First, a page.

With travel and holiday gatherings out of the picture, I got to spend a chunk of time earlier this winter with my nose in a book and my feet up next to the woodstove. One book I read was a science fiction novel about a planet where — you’ll have to bear with me here — certain insects were infected with a human-created nanovirus that allowed them to evolve over a thousand years into a civilization rivaling and even exceeding humanity in its accomplishments. The dominant species ends up being dog-sized Jumping Spiders who go through a technological revolution utilizing biological concepts and techniques to achieve manufacturing, global communication and even space flight.
The book, called “Children of Time” by Adrian Tchaichovsky, was an entertaining and thought-provoking read, although I wouldn’t recommend it to arachnophobes. Among the intriguing ideas was that of a biologically-based internet, using bio-chemical reactions involving ants to produce electricity.
With some of those ideas still in my head, I practically jumped out of my seat on Sunday when I heard a news item on NPR about a recent MIT experiment in which spinach has been genetically modified with nano-sensors to detect toxic chemicals in the soil and send an alarm signal out to an infrared camera, which then sends an email warning to a designated address. As one of the study’s authors stated, “This is a novel demonstration of how we have overcome the plant/human communication barrier.”
This is not the gene-modification of the 1990s, whereby chemical companies engineered crops that would help them sell more pesticides ala “Roundup Ready Corn”.
Genetically modified organisms (GMOs) are currently not allowed in organic production. But this experiment offers a glimpse of the true potential of biotechnology in the agriculture of the future. What if plants could actually tell us when they need more water, or fertilizer? Or when they are being attacked by bugs or mildew?
One of the most promising current uses of genetic engineering in agriculture is the development of citrus varieties that are resistant to the deadly, incurable virus (HLB) that is killing citrus trees by the millions and has essentially destroyed the Florida orange industry. Organic orchards are particularly susceptible, because the virus is transmitted by an invasive beetle that cannot be controlled organically. Genetically modified crop varieties could hold the promise of conferring resistance to dozens of plant diseases that, combined, require the use of hundreds of millions of pounds of pesticides. Like the Covid vaccine, but for plants.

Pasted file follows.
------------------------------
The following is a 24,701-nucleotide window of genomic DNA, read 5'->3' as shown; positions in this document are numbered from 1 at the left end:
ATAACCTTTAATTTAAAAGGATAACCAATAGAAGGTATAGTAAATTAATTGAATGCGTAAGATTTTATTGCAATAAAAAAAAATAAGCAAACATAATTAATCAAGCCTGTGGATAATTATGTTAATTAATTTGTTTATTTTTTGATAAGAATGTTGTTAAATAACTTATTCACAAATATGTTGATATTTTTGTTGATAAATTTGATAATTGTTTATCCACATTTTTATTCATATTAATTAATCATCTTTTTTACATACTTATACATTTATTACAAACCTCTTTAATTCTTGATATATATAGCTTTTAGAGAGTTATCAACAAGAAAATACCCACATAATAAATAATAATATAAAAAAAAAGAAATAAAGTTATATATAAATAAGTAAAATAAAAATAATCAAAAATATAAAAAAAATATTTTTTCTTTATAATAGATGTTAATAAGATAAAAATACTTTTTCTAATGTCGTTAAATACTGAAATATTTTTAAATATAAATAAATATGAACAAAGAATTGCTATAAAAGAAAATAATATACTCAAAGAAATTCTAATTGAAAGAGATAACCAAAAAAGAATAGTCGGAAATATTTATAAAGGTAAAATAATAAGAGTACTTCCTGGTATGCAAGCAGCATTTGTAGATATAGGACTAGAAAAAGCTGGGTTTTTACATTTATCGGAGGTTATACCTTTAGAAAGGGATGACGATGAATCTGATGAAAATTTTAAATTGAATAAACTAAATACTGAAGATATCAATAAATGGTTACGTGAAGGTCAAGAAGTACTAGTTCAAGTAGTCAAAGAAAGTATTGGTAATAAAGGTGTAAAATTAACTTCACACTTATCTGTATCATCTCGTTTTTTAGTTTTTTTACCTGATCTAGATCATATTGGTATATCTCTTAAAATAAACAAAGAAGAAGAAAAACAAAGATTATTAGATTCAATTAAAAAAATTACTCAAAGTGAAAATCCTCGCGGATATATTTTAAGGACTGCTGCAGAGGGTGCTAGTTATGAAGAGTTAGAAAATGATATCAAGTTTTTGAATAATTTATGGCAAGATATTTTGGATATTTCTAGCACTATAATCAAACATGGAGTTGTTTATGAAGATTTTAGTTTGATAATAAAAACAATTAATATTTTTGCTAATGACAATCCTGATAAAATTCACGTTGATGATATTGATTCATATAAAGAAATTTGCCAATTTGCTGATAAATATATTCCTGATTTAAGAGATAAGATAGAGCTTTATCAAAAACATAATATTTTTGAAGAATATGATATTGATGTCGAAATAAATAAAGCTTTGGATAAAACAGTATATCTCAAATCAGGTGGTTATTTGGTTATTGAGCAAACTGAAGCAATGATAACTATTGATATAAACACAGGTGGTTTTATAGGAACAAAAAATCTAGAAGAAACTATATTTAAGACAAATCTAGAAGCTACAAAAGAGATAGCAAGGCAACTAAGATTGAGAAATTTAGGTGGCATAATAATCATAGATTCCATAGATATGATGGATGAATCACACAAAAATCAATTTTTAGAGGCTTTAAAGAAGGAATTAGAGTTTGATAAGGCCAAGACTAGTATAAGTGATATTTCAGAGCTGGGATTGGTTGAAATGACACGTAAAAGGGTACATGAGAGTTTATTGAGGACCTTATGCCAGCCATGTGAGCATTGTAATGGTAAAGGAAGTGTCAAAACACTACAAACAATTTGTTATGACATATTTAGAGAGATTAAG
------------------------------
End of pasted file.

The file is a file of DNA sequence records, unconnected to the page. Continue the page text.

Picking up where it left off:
I have always understood the decision to disallow GMOs in organic production. But I have also always been concerned that a simple blanket prohibition on genetic engineering would eventually put organic agriculture at a huge disadvantage. At some point in the future, if organic food is to remain a viable food source, there will have to be a careful re-examination of genetic modification. Some forms may have such a net benefit to organic farmers and consumers that the rules might need to be rewritten. Spinach with nanosensors may not make the cut, but virus-resistance citrus might.
Maybe now that most human beings will be allowing a genetically modified organism — the Covid vaccine — into their bodies, the organic industry will start to take a second look at the absolute ban of their use in organic farming. The possibility of pest- and disease-proof crops grown organically should not be considered as far-fetched as intelligent giant spiders in spaceships.